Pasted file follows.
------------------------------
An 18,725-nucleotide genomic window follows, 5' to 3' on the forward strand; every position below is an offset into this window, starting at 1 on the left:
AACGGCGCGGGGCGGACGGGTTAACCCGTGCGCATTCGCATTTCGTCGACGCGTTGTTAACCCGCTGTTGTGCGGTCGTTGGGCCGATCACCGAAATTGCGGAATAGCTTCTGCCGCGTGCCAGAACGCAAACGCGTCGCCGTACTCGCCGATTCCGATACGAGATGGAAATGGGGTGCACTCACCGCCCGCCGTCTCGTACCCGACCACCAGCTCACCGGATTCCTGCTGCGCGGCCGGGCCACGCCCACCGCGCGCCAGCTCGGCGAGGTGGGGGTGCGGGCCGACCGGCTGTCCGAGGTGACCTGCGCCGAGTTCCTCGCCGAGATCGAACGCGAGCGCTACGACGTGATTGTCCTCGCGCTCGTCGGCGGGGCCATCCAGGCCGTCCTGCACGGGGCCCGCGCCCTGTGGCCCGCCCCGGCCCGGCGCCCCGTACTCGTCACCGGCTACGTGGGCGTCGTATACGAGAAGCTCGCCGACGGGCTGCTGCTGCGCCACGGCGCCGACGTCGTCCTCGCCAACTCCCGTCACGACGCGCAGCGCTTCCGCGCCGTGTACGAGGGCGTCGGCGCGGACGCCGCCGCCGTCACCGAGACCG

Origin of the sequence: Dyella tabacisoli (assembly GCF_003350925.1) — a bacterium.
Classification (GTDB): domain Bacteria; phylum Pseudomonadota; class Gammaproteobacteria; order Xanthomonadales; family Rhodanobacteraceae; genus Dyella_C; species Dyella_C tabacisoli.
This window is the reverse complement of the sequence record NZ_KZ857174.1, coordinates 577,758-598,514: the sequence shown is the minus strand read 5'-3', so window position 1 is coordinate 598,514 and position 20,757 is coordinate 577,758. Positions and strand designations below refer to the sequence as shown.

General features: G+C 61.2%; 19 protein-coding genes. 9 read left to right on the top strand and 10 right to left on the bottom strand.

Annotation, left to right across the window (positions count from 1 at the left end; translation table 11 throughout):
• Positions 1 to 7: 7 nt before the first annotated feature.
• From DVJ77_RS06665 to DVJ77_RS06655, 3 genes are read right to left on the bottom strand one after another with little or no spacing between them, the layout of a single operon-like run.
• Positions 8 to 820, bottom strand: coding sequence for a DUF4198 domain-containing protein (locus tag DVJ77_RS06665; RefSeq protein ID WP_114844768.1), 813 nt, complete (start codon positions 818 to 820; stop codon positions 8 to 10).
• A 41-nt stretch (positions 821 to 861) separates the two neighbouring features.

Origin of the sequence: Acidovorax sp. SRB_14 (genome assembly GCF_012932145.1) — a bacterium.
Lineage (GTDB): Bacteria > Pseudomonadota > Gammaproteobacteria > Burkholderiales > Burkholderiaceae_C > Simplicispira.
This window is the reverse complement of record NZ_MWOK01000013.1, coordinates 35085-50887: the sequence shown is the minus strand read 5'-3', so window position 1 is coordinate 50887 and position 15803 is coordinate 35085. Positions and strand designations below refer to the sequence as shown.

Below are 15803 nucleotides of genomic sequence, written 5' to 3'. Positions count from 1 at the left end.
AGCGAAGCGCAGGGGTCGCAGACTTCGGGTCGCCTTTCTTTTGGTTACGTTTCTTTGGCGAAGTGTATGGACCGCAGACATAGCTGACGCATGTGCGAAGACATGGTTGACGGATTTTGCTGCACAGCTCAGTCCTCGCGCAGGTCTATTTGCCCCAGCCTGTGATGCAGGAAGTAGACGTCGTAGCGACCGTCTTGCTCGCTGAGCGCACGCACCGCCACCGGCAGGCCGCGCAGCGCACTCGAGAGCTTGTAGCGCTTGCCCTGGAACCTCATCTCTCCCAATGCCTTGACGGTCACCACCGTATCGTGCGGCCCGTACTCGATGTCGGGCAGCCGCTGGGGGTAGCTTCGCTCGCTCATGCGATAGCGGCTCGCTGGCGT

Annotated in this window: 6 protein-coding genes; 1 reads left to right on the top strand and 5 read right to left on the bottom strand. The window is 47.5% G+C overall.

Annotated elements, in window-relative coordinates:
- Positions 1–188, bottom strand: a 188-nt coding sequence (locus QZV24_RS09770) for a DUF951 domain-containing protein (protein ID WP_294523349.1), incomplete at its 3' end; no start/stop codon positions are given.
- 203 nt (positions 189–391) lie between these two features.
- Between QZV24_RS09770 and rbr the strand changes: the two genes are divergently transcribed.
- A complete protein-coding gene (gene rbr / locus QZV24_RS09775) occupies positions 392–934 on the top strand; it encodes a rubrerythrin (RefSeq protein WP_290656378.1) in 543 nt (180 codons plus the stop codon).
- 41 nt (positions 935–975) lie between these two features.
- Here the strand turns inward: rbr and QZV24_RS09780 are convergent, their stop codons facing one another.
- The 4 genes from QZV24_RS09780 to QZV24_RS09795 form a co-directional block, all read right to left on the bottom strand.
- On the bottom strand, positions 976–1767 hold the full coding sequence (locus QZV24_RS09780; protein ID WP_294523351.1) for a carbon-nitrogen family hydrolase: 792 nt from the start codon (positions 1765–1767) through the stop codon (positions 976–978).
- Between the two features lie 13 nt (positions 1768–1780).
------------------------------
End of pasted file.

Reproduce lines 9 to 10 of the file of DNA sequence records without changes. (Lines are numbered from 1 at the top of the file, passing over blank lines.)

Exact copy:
• From DVJ77_RS06665 to DVJ77_RS06655, 3 genes are read right to left on the bottom strand one after another with little or no spacing between them, the layout of a single operon-like run.
• Positions 8 to 820, bottom strand: coding sequence for a DUF4198 domain-containing protein (locus tag DVJ77_RS06665; RefSeq protein ID WP_114844768.1), 813 nt, complete (start codon positions 818 to 820; stop codon positions 8 to 10).